McMillan plan combines preservation, urban design and inventive architecture


View from North Capitol Street looking west toward the park, community center pavilion and pedestrain service courtyard crossing the site. (Perkins Eastman)
August 1

The fate of the McMillan Sand Filtration Plant has been the subject of heated controversy ever since the federal government closed the water purification facility in 1986 and sold the 25-acre site to the District of Columbia. During the years, dramatically differing opinions and ideas for transforming McMillan have led to multiple contrasting plans for the site.

But next month the destiny of the historically landmarked McMillan site may be determined and the disputes rendered moot. The D.C. Zoning Commission is reviewing the latest plan (www.envisionmcmillan.com), a well-conceived, pragmatic work of urban design and architecture.

The ongoing controversy has pitted two camps against each other. One camp strongly believes that most if not all of the site should be a city park. The other camp strongly favors blended use of the site — relatively intense real estate development coupled with a fair amount of open space.

Disagreement was inevitable, given the site’s history, location and visibility. Bounded on the east by North Capitol Street and on the north by Michigan Avenue NW, the McMillan site is directly across Michigan Avenue from the Washington Hospital Center and Veterans Affairs hospital complex. A few blocks east along Michigan Avenue are Trinity College, Catholic University and the Red line’s Brookland Metro station.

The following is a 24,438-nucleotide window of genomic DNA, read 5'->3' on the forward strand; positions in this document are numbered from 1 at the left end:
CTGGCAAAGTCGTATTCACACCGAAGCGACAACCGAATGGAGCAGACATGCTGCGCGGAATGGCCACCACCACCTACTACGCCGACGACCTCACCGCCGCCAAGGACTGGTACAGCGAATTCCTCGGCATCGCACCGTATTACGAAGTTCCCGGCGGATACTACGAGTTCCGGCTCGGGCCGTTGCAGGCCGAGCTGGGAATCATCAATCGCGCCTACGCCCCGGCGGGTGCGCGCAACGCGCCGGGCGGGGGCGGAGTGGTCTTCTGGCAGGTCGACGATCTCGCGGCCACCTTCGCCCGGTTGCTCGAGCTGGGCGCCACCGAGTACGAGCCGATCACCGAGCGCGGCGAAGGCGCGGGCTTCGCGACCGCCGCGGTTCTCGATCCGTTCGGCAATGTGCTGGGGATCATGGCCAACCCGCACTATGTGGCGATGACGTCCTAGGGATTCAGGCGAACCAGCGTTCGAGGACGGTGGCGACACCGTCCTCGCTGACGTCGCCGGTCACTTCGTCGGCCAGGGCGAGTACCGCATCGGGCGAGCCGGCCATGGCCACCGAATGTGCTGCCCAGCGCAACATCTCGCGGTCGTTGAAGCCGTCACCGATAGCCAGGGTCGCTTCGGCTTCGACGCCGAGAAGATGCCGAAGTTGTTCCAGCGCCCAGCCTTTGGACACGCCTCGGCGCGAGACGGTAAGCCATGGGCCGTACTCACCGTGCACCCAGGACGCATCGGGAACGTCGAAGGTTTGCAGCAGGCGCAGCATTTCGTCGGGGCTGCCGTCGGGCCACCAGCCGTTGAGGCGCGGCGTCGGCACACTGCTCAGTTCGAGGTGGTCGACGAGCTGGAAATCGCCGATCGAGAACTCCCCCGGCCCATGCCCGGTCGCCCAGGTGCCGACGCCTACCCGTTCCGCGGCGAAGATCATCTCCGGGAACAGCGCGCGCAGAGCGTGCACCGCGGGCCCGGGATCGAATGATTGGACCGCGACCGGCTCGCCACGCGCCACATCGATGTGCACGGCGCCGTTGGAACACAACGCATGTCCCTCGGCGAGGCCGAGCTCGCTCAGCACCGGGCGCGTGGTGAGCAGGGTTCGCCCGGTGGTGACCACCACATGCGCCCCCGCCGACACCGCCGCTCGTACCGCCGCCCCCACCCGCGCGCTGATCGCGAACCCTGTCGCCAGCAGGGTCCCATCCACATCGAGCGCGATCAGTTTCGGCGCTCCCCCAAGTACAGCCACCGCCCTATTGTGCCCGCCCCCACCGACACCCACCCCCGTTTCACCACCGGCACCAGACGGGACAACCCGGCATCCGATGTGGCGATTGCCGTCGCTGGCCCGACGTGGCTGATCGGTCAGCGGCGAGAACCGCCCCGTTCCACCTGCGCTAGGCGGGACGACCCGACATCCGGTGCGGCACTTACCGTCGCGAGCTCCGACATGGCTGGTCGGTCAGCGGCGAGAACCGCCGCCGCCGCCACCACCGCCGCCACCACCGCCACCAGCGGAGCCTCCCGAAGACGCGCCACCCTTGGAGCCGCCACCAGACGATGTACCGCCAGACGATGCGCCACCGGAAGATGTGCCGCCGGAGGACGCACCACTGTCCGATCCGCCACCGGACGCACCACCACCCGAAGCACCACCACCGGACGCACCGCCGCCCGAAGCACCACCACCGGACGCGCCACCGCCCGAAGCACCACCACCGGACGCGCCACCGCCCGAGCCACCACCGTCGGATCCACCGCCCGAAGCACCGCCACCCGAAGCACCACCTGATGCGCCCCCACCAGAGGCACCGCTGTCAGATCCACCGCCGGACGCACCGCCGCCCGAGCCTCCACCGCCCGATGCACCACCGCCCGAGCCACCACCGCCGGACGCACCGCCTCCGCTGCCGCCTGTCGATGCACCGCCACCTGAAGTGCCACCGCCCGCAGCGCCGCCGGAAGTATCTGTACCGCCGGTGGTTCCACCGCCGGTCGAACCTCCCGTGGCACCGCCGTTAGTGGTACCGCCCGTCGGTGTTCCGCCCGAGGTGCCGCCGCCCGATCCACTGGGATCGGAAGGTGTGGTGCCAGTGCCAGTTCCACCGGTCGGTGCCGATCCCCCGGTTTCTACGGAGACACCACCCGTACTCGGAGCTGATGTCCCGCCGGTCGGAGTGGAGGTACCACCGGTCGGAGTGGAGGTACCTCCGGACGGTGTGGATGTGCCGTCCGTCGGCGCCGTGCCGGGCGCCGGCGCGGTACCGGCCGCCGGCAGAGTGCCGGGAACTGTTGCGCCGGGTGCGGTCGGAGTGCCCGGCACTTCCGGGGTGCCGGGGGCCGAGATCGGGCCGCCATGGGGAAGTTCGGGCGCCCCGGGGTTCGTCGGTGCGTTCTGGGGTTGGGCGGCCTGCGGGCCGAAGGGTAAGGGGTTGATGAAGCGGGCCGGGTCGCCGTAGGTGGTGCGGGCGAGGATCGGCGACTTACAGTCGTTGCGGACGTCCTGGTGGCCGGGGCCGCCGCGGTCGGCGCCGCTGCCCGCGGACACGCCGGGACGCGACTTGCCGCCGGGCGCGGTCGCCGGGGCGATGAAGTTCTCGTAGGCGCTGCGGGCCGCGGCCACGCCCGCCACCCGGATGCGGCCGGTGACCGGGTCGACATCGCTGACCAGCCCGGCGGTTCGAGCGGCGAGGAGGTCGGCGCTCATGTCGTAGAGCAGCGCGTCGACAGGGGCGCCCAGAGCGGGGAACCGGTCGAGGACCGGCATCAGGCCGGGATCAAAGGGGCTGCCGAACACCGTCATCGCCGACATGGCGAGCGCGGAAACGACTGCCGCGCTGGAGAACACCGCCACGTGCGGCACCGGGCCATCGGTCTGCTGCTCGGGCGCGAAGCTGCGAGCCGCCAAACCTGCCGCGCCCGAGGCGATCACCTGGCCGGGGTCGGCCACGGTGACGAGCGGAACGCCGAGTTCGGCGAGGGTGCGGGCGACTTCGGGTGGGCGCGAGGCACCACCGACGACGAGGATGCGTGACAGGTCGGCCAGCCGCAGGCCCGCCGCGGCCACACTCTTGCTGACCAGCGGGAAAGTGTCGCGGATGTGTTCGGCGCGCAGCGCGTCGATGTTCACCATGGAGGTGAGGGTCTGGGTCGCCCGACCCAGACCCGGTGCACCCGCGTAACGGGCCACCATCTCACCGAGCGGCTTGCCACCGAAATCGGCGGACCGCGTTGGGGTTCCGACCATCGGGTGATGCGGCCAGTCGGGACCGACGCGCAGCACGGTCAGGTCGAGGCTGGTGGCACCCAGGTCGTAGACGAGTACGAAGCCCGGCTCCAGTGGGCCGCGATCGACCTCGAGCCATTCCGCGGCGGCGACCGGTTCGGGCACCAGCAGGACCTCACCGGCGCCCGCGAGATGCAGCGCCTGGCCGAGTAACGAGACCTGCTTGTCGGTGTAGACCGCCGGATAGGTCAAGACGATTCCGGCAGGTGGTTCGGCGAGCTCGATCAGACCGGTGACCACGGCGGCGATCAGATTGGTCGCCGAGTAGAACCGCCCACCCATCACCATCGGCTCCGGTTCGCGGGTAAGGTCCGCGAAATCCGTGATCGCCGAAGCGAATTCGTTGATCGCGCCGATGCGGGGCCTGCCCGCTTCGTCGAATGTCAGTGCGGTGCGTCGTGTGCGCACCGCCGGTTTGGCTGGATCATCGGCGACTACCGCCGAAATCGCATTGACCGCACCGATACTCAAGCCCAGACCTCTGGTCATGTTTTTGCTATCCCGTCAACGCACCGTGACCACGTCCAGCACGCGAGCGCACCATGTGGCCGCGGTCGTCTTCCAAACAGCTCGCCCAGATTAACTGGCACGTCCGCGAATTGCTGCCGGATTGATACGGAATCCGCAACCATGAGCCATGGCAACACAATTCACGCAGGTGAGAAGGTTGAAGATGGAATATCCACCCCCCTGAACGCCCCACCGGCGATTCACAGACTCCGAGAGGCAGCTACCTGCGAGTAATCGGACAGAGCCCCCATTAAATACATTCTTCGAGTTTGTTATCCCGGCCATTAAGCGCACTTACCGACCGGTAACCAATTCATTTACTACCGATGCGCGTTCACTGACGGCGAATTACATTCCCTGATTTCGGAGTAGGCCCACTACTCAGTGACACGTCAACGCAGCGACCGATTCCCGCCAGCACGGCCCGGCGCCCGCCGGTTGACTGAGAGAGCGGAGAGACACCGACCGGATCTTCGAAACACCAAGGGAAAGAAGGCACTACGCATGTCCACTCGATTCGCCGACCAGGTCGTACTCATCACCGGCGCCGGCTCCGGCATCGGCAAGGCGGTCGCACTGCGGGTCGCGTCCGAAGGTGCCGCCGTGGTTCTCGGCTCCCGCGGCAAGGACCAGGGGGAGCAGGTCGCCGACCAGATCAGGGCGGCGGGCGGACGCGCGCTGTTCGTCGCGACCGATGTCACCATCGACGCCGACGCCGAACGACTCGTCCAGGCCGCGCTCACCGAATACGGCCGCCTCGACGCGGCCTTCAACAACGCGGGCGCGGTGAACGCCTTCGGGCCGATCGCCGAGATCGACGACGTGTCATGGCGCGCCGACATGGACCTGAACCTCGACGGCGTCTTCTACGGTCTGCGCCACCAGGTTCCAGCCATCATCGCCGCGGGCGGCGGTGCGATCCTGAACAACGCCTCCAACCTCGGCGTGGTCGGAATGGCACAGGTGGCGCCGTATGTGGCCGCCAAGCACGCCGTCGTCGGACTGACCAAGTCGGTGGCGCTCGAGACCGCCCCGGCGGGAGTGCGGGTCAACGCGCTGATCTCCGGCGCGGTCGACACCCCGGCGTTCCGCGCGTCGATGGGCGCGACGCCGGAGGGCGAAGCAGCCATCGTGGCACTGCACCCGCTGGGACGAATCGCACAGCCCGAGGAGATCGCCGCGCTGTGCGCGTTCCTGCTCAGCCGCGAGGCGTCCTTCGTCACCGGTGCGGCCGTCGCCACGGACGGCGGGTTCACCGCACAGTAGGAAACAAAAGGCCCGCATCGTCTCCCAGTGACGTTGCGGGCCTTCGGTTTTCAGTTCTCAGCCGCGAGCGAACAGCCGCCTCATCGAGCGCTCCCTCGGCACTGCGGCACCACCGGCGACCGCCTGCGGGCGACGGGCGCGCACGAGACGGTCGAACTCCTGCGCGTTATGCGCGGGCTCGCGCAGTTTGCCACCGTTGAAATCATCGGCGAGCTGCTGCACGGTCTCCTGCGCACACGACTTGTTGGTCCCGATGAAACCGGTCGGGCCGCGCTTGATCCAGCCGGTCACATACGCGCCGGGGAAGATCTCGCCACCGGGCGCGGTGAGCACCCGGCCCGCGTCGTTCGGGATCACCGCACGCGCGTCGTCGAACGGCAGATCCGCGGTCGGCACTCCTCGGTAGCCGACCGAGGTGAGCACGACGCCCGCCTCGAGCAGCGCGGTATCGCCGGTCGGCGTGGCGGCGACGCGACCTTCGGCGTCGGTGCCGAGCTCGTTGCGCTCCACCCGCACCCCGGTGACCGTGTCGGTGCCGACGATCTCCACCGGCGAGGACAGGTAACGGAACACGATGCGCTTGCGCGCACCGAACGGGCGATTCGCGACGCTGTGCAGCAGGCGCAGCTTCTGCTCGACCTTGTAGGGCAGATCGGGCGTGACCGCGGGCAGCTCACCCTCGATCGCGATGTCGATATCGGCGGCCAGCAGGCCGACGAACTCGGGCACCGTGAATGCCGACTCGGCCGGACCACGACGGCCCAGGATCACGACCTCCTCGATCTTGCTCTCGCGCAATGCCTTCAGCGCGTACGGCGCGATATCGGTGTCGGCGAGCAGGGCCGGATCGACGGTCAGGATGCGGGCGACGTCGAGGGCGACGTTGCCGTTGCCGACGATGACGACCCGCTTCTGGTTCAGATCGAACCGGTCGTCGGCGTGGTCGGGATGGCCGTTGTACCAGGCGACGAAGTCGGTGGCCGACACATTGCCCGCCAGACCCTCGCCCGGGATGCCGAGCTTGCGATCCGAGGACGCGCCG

The proposed makeover plan strikes appropriate balances between historic preservation and new development as well as between public policy goals, community needs and real estate interests. A large team of developers, urban planners, architects, landscape architects, engineers and other specialized consultants produced the plan through a collaborative process entailing years of community meetings.


(Roger K. Lewis)

Merging old and new, the plan envisions mixed uses with density gradation from low to high, plus numerous landscaped spaces and passageways wisely deployed across the sustainably developed site. In fact, almost two-thirds of the site will be parks, rain gardens, circulation spaces and service courtyards open to the sky. Thus, making the entire 25-acre site a public park is not only unnecessary, it would sacrifice the many benefits of fruitfully combining new workplace, dwelling and recreational opportunities with preservable pieces of history.

Between 1907 and 1911, shortly after the 92-acre McMillan reservoir and filtration plant were built, landscape architect Frederick Law Olmsted Jr. was hired to beautify the entire complex. He designed a public park surrounding the reservoir and a tree-lined promenade — known as the Olmsted Walk — around the filtration plant’s perimeter. But these originally accessible, landscaped spaces were fenced off and permanently closed to the public during World War II. For security reasons, the reservoir must remain fenced and inaccessible. However, the Olmsted Walk can and will be reestablished.